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carpocapsa - cydia pomonella


Cydia pomonella

Cydia pomonella is among the most harmful lepidoptera for pome fruit. The larvae damage the fruit by digging tunnels, where they remain until the end of their development. If the attack is not controlled in time, the crop is damaged as the damage it causes to the fruit causes it to fall and therefore cannot be sold.



Class: Insecta
Order: Lepidoptera
Family: Tortricidae
Genus: Cydia
Species: C. Pomonella
Binomial name: Cydia Pomonella (L.)


Larvae: 15 – 20 mm
Adults: wingspan 15 – 22 mm


The codling moth attacks mainly pome plants but can also affect pear, medlar, walnut, nashi, plum, apricot, cherry, persimmon, rowan, orange, pomegranate and chestnut trees.


The larvae are whitish in colour, darkening with development to yellowish and then pinkish.
Adults are butterflies with greyish forewings with transverse bronze streaks that intensify towards the wing margin.


The codling moth performs on average 2 – 3 generations per year at our latitudes.
First generation – The larval stage lasts throughout the winter and the cocoons remain protected under the bark of plants or in the soil. When spring arrives, the larvae pupate. Adults flicker from the larval stage between April and May, when temperatures usually reach 15 – 16 degrees. The butterflies are most active in mating at sunset, and ovipositions occur within a few days, usually on branches and leaves near the fruit. The larval cycle is completed in about 20-30 days.
Second generation – Appears towards the end of June and lays its eggs in already developed fruit: here the larvae have a shorter development and the adults remain active throughout July and August. 
Third generation – Does not occur in all areas of Italy. Where it occurs, the adults flicker between August and September and remain active until the end of October. Where, on the other hand, it does not occur, the larvae laid by the second generation enter diapause (stasis of the larval stage) and thus end their annual cycle. 


The codling moth deposits its eggs on the leaves and fruit of the crops it infests. The adults are completely harmless, while it is the larvae that are the real culprits of the pest: they attack the fruit from mid-May to September, digging tunnels in the pulp on which they feed until they decay. Once their development is complete, they emerge from the fruit and squat on the trunk, branches or at the base of the plant, until they finish their development cycle.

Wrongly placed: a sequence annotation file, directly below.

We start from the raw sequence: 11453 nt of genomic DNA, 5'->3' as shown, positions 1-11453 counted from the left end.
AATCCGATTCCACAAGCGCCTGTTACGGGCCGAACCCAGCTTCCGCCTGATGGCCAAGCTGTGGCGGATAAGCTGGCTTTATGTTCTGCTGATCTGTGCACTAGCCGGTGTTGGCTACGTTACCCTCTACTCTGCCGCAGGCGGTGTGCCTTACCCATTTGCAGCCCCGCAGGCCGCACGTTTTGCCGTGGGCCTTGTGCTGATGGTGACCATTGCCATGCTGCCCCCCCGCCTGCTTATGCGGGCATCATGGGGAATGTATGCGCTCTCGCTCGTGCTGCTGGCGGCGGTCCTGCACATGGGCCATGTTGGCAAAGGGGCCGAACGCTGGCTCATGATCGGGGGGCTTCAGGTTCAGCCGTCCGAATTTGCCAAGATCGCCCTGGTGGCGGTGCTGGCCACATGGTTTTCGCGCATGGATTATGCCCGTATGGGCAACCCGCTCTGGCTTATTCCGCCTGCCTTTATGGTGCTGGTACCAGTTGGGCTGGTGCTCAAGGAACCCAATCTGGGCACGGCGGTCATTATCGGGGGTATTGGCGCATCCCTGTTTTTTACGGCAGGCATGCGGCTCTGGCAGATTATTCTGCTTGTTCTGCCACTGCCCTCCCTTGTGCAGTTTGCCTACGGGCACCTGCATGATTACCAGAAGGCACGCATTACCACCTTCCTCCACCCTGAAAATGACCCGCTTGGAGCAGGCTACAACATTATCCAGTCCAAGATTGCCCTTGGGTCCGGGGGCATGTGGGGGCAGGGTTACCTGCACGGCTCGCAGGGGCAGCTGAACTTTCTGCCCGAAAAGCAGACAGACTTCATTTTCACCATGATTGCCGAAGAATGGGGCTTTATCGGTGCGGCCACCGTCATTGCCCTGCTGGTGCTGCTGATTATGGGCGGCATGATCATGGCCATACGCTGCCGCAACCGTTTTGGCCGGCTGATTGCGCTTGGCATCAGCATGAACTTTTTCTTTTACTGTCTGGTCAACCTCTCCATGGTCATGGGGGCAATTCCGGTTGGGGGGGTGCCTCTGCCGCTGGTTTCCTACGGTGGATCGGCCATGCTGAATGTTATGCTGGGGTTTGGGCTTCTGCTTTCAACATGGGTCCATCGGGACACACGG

The codling moth is a carpophagous insect (it feeds exclusively on fruit). Its larvae are capable of piercing the outside of the fruit at any stage of ripening, digging very deep tunnels into the flesh on which they feed, until they reach the seeds in the centre of the fruit. The presence of the carpocapsa can be seen by the hole in the fruit around which a small clump of excrement has formed, which is also found all along the tunnel dug by the larva. At the end of its development, the larva leaves the fruit by digging another tunnel.
The lesions created in the fruit cause it to rot and drop. In the most serious situations, the entire crop is compromised, preventing the fruit from being edible and marketed. In later generations the damage created is more serious: the larvae have a faster trophic activity and feed on more fruit in less time.  


The codling moth has no natural antagonists, so it is necessary to implement a prompt and constant anti-insect control as early as May in order to fight its spread, and to continue it throughout the season with different methodologies, both in organic and integrated agriculture. A combined methodology usually proves to be the best strategy:
an initial monitoring of the insect’s presence by means of pheromone traps (to become aware of the extent of the carpocapsa’s presence)
a mass trapping with selective ecological traps until the end of the season.

Eco-friendly traps for codling moth

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